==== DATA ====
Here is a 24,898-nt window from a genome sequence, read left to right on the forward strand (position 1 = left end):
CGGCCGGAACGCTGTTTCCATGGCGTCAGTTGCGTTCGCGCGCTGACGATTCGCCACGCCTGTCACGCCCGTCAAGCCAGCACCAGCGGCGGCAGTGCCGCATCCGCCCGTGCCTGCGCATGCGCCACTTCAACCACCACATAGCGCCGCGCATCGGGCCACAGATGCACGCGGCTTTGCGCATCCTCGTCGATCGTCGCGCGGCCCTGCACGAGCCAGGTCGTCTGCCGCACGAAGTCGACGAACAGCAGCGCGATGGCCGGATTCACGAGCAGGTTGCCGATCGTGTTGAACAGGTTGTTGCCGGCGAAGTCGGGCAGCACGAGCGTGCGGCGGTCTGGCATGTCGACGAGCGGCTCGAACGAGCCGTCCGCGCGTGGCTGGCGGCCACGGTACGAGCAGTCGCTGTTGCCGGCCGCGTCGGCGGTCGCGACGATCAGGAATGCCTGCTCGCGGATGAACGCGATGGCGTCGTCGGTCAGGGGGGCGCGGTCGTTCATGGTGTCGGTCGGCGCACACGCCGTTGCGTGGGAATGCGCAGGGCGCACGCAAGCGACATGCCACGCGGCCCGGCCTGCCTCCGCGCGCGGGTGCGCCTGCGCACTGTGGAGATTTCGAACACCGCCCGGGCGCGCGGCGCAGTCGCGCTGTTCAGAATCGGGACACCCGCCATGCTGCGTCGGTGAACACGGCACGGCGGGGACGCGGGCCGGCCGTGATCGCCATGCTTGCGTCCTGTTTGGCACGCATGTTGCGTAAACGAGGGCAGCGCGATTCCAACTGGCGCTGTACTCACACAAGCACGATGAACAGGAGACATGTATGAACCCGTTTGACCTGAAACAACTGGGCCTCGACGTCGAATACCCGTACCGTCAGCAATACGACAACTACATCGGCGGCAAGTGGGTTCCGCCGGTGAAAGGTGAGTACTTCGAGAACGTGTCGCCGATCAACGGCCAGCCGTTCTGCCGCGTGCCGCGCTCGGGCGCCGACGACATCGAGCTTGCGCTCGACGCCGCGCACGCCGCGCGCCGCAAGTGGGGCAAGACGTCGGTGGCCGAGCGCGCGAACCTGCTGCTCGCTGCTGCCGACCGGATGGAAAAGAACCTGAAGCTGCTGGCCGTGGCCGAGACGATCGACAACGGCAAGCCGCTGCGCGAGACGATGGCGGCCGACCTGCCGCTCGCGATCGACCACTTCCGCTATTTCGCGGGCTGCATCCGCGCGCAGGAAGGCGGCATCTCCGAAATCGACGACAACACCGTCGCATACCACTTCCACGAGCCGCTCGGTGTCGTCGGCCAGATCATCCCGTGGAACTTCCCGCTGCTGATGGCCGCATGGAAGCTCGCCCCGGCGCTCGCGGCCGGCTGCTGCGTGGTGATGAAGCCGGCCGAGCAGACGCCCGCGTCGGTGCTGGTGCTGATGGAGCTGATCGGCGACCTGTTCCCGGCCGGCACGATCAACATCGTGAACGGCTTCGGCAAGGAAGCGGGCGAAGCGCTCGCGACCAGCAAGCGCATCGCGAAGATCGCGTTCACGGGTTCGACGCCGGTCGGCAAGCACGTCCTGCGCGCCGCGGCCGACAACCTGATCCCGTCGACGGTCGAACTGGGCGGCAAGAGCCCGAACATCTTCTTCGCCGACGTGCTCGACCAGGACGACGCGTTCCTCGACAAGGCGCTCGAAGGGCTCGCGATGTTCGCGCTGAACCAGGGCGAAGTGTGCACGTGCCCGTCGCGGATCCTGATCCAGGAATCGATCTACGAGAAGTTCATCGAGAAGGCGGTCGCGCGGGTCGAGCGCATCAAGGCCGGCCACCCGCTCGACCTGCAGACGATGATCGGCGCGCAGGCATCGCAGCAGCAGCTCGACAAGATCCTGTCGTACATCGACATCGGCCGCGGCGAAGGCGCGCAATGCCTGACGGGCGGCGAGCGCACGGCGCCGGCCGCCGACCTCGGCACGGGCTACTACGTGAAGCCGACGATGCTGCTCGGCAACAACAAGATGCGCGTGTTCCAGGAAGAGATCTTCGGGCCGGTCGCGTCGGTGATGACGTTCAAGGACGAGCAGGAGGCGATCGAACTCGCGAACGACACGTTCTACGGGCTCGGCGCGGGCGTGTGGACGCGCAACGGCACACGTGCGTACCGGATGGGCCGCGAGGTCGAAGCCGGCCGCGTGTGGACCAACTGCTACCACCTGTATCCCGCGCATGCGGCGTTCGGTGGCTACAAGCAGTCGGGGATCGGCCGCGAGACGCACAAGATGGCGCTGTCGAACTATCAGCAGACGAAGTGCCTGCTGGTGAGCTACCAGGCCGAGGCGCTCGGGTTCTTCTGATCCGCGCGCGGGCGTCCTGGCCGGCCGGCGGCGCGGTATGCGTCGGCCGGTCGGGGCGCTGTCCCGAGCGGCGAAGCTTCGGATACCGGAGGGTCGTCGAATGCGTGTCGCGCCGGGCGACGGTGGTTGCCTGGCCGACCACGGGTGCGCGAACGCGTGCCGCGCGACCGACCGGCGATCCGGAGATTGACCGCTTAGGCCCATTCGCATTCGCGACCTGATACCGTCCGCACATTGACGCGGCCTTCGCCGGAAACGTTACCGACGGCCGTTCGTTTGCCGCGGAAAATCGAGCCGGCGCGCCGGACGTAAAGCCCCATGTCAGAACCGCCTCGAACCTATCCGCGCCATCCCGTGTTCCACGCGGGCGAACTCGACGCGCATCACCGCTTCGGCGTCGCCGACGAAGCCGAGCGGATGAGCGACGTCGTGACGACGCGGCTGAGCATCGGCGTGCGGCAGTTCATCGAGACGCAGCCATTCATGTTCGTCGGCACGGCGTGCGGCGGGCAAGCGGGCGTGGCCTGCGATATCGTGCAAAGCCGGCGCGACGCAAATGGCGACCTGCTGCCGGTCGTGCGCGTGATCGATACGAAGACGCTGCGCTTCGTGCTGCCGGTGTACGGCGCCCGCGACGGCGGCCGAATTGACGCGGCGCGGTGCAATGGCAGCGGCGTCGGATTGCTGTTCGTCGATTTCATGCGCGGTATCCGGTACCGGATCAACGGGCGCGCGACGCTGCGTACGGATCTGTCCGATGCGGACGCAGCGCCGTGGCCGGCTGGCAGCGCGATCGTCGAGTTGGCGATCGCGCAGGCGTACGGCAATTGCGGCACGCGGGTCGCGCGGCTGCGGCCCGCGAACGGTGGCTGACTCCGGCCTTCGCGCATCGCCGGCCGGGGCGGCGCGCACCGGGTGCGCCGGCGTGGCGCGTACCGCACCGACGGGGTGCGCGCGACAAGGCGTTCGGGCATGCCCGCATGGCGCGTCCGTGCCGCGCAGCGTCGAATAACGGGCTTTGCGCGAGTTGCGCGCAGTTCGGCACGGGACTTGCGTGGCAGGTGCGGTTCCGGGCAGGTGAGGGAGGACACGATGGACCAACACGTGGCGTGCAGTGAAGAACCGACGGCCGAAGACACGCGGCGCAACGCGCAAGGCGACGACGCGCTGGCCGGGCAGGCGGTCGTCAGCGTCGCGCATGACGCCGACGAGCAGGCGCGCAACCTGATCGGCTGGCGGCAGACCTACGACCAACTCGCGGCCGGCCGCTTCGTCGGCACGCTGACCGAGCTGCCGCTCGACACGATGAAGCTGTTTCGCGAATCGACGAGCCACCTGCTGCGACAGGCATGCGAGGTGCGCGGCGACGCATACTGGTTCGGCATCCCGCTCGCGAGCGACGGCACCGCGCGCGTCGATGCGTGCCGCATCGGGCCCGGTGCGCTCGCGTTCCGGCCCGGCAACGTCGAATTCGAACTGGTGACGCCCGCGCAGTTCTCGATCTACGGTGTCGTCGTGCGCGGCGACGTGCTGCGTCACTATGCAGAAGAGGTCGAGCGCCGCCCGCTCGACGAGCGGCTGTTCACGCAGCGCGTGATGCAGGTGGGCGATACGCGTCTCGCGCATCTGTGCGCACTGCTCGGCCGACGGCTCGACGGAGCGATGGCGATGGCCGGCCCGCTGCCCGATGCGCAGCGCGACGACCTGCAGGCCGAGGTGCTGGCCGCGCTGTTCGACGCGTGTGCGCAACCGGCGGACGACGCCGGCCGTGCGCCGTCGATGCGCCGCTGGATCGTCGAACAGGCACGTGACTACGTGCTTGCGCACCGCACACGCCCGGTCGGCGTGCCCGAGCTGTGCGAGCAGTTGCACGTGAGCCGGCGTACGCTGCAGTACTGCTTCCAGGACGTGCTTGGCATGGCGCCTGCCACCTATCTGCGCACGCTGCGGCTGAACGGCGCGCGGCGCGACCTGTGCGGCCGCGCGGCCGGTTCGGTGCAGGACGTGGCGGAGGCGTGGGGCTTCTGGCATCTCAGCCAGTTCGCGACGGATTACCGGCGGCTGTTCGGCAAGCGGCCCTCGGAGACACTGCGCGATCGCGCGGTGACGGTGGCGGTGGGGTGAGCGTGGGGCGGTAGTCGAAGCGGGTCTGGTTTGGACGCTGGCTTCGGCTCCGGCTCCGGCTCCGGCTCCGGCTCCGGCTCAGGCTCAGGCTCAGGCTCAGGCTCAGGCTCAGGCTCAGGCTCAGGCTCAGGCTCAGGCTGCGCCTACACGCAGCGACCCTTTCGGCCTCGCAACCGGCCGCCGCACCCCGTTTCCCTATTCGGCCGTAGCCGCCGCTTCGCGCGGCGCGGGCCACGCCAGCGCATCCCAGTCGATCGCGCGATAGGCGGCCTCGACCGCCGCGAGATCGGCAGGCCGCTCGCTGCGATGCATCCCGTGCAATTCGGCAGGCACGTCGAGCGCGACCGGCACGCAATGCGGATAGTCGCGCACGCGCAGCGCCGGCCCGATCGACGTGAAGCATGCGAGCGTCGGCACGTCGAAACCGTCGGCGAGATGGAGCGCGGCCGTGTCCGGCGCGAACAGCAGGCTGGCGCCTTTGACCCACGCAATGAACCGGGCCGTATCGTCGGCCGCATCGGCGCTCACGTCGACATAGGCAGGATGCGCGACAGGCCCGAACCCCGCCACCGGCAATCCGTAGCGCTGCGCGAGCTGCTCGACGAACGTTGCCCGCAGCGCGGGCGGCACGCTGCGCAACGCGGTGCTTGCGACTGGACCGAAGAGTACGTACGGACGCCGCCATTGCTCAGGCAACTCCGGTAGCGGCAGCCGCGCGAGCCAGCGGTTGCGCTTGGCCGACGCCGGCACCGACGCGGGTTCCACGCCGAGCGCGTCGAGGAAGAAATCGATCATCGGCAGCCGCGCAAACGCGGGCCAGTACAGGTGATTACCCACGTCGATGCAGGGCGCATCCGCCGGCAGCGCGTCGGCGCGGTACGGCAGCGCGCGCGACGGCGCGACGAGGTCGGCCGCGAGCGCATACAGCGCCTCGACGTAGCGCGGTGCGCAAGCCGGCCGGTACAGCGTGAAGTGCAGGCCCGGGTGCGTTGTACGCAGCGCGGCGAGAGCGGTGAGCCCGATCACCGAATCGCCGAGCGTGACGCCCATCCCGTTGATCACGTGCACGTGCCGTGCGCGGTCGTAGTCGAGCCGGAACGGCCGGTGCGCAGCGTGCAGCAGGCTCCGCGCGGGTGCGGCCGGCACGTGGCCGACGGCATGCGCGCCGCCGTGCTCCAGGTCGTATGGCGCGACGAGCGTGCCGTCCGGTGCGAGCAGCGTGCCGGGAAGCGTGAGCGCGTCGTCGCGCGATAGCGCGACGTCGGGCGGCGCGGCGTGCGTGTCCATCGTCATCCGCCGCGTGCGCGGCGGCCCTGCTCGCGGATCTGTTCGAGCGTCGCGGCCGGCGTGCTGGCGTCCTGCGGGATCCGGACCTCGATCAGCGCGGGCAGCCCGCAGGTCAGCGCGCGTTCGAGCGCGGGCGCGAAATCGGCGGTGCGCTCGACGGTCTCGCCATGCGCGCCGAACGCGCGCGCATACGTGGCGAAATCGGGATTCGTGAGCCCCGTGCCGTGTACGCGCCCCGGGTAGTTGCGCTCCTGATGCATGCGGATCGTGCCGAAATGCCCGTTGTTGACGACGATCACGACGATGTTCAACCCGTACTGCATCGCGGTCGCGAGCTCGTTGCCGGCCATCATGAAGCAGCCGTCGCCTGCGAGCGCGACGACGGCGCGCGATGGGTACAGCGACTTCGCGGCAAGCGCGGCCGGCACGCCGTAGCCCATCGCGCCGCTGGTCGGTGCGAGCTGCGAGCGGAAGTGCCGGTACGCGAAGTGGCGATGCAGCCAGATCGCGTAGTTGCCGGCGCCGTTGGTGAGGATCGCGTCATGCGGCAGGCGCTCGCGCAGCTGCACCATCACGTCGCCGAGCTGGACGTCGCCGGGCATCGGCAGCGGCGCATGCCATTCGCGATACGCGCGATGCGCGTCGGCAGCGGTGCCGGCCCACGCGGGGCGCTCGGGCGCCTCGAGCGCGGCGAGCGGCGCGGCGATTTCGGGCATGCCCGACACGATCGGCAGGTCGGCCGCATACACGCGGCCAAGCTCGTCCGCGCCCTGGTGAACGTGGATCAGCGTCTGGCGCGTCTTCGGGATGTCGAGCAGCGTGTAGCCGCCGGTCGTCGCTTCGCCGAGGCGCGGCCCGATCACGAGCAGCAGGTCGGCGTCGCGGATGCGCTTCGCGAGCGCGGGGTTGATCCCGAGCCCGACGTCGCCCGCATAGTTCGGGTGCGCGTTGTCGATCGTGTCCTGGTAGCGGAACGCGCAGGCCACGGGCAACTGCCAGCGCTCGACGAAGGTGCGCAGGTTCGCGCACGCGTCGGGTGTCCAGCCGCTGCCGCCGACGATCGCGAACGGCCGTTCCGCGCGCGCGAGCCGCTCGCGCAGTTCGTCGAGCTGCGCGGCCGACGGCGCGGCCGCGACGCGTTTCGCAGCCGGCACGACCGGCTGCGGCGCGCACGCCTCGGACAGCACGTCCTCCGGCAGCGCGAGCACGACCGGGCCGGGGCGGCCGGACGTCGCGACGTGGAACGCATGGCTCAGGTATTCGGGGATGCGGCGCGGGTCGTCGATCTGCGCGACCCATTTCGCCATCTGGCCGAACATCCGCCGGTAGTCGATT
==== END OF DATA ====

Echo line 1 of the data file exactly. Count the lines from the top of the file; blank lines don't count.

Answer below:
Here is a 24,898-nt window from a genome sequence, read left to right on the forward strand (position 1 = left end):